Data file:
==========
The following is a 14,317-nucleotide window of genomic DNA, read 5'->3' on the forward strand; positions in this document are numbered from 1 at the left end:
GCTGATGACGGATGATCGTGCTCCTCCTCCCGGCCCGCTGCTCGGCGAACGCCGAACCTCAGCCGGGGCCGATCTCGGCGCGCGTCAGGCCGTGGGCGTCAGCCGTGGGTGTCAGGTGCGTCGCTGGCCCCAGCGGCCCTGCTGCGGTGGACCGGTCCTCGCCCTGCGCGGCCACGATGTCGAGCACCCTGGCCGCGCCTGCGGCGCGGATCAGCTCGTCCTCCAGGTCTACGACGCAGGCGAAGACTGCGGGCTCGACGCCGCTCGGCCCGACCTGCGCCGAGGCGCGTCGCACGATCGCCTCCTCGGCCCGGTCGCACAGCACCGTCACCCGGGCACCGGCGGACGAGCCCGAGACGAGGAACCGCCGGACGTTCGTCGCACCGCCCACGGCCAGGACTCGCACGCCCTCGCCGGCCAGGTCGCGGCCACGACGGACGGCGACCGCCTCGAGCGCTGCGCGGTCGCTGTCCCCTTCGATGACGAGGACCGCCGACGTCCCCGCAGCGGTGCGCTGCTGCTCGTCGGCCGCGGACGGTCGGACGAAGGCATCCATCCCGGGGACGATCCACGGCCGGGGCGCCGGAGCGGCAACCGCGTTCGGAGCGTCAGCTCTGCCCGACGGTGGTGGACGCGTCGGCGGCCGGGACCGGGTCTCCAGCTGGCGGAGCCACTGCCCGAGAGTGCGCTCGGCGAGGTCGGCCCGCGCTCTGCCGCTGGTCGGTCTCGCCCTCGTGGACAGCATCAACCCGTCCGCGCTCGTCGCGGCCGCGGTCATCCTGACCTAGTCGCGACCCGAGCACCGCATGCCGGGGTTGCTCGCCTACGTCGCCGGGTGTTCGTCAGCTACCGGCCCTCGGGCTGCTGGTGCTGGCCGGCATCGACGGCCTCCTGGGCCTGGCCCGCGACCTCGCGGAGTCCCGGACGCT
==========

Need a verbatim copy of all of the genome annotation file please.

The following is a 14,317-nucleotide window of genomic DNA, read 5'->3' on the forward strand; positions in this document are numbered from 1 at the left end:
GCTGATGACGGATGATCGTGCTCCTCCTCCCGGCCCGCTGCTCGGCGAACGCCGAACCTCAGCCGGGGCCGATCTCGGCGCGCGTCAGGCCGTGGGCGTCAGCCGTGGGTGTCAGGTGCGTCGCTGGCCCCAGCGGCCCTGCTGCGGTGGACCGGTCCTCGCCCTGCGCGGCCACGATGTCGAGCACCCTGGCCGCGCCTGCGGCGCGGATCAGCTCGTCCTCCAGGTCTACGACGCAGGCGAAGACTGCGGGCTCGACGCCGCTCGGCCCGACCTGCGCCGAGGCGCGTCGCACGATCGCCTCCTCGGCCCGGTCGCACAGCACCGTCACCCGGGCACCGGCGGACGAGCCCGAGACGAGGAACCGCCGGACGTTCGTCGCACCGCCCACGGCCAGGACTCGCACGCCCTCGCCGGCCAGGTCGCGGCCACGACGGACGGCGACCGCCTCGAGCGCTGCGCGGTCGCTGTCCCCTTCGATGACGAGGACCGCCGACGTCCCCGCAGCGGTGCGCTGCTGCTCGTCGGCCGCGGACGGTCGGACGAAGGCATCCATCCCGGGGACGATCCACGGCCGGGGCGCCGGAGCGGCAACCGCGTTCGGAGCGTCAGCTCTGCCCGACGGTGGTGGACGCGTCGGCGGCCGGGACCGGGTCTCCAGCTGGCGGAGCCACTGCCCGAGAGTGCGCTCGGCGAGGTCGGCCCGCGCTCTGCCGCTGGTCGGTCTCGCCCTCGTGGACAGCATCAACCCGTCCGCGCTCGTCGCGGCCGCGGTCATCCTGACCTAGTCGCGACCCGAGCACCGCATGCCGGGGTTGCTCGCCTACGTCGCCGGGTGTTCGTCAGCTACCGGCCCTCGGGCTGCTGGTGCTGGCCGGCATCGACGGCCTCCTGGGCCTGGCCCGCGACCTCGCGGAGTCCCGGACGCT